Hallelujah! It's National Cookie Day and Christmas Cookie Season: Brown Butter Thumbprints!



I am of Dutch heritage and 
thank them for more than 
windmills and tulips! 





The English word "cookie" is derived from the Dutch word "koekie" meaning little cake

Dutch bakers used to test oven temperatures on small amounts of batter so that they wound not waste the entire cake mix if the temperature wasn't right.  It wasn't long before they discovered that these tiny pieces of cooked batter were actually quite tasty.

Modern Christmas cookies can trace their history to recipes from Medieval Europe biscuits ~ when many of the ingredients we use now, such as ginger, black pepper, cinnamon, almonds and dried fruit were introduced into the west.  

By the 16th century, Christmas biscuits were popular across Europe.  Not until the 17th century, when the Dutch brought them here, did we see the early examples of Christmas cookies in the United States.  Gingerbread cookies were among the popular early American cookies.

I for one, am thrilled this practice carried on, as cookies are my favorite sweet treat!


Cookie Monster busy baking his cookies!

In 1976, Sesame Street included National Cookie Day on its calendar for the first time on November 26.  The Cookie Monster also proclaimed his own National Cookie Day in the 1980 book The Sesame Street Dictionary.
 
Then in 1987, Matt Nader of the Blue Chip Cookie Company out of San Francisco created Cookie Day, celebrating it on today, December 4th.

There is a cookie out there for everyone, and here’s a perfect buttery cookie to add to your Christmas cookie repertoire!

I’ve made thumbprint cookies for many years, and was intrigued when I came across this recipe in the Chicago Tribune for Brown Butter Thumbprints.  




I love that the usual thumbprints are kicked up a notch by using browned butter.  Browning butter adds a new dimension to an already good kitchen staple.  It’s an easy way to change-up a recipe. And the aroma as they’re baking, is magnificent.




Browned butter gives the cookie a nutty caramel flavor that is a perfect complement to blackberry jam.  Choose the jam of your liking, we like blackberry, apricot or is fine also.  




A little cardamom goes a long way; I added one-half teaspoon to the mix; however, if cardamom is new to you, go easy with it, and use a little less for a background note.  It has a distinctive, spicy flavor, maybe a little citrusy, I think it’s great in baked goods and learned about baking with it many years ago from my Swedish MIL.

Allow for additional time when making these, as the butter will have to freeze for a short time.  Then, later, the cookies will have to be refrigerated for a while before baking. 

Give this one a go, bet you'll really like it!



Yield: About 30 cookies

Brown Butter Thumbprints

Here's a perfect buttery cookie to add to your Christmas cookie repertoire!

ingredients:

2 sticks unsalted butter, at room temperature
2 cups flour
½ teaspoon baking powder
¼ teaspoon ground cardamom
¼ teaspoon salt
¾ cup superfine sugar*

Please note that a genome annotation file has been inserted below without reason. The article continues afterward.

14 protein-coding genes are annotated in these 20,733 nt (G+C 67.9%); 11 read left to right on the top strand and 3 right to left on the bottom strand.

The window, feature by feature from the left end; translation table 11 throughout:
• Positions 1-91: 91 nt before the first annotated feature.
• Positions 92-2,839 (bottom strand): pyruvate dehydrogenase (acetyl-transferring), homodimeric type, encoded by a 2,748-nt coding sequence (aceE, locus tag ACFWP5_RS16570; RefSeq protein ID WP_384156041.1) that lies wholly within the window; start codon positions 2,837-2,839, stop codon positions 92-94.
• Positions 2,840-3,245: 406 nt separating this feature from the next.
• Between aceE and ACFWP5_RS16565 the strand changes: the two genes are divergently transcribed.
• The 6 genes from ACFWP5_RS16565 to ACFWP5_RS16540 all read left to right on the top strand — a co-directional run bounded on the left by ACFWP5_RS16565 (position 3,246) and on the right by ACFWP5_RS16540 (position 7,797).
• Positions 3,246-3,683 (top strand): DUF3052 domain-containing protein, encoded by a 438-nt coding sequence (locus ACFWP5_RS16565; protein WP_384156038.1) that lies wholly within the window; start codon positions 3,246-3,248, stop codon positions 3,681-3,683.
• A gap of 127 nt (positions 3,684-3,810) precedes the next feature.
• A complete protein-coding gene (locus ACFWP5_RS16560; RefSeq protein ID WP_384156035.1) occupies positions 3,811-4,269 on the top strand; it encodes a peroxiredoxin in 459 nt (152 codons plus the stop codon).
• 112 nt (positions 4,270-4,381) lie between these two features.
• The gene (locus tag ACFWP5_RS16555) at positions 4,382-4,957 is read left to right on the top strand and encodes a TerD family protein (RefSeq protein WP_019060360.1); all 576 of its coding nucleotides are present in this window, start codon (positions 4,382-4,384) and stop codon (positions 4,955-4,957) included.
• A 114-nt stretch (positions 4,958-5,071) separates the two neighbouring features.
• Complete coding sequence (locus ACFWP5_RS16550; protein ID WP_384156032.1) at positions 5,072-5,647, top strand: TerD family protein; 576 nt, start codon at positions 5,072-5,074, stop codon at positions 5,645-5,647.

Gold sanding sugar, optional
1 large egg
⅓ to ⅔ cup seedless jam
Frosting, optional

instructions:

Line 2 baking sheets with parchment paper.
Melt butter in a small skillet or saucepan over medium heat.
Cook, swirling the pan, until brown flecks appear and the butter smells nutty, about 7 minutes.
Pour into a heatproof bowl.
Freeze, stirring occasionally, until the butter is spreadable, about 35 to 40 minutes.
Meanwhile, whisk flour, baking powder, cardamom and salt in a medium bowl, set aside.
Beat the browned butter and ½ cup sugar in a large bowl with a mixer on medium-high speed until light and fluffy, about 3 minutes.
Beat in the egg until combined.
Reduce the mixer speed until the dough comes together.
Roll dough into 1” balls, then roll in the remaining ¼ cup sugar, or gold sanding sugar.
Arrange about 1½” apart on the prepared baking sheets.
Using the tip of your thumb, make a small indentation in the center of each cookie, without going through bottom of dough; pinching together any large cracks.
Refrigerate until firm, 20 to 30 minutes.
While refrigerating:
Preheat oven to 375°.
Fill each indentation with ½ to 1 teaspoons jam.
Bake until cookies are set and lightly browned on the bottom, about 25 minutes.
Let cool completely on the baking sheets for 10 minutes before carefully transferring to wire racks.
Decorate with frosting, if desired.  Add a drop of red or green food coloring to white frosting, if you like variety.

notes:

*I sift regular sugar
I rolled the balls in gold sanding sugar. 
Allow 35-40 minutes freezing time for butter.
Allow 20-30 minutes refrigerator time for dough.
Baking time about 25 minutes.







Enjoy!




37 comments:

  1. Christmas cookie season is almost here! I can't wait- you make the best Christmas cookies I've ever had, and certainly miles better than anything you can buy in a store. I've already had several people I work with asking if I'm bringing in cookies again.
    Just goes to prove that not only are your cookies delicious they're also a hit with anyone lucky enough to try them!

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    Replies
    1. Woo hoo, Bubba! Thanks son! I know exactly your favorites! I definitely make a plethora of Christmas cookies and love doing it. And it makes me happy your co-workers like them also! There's plenty of cookies to go around. Here's to Christmas cookie season! Love you

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  2. I love the cookie season! Thumbprint cookies are a must for cookie tray. Yours made with brown butter sound and look really intriguing.

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    Replies
    1. Thanks, Angie! Me too! I've always made thumbprint cookies but really like this version, more of a nutty caramel taste. Take care and have a wonderful week!

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  3. The Christmas season has me continuously noshing on cookies (smile). I have no doubt your kitchen is warm and the scent of baked cookies fill the air.
    btw, thumbprints are one of my very favorite.

    Merry Christmas to you and your family.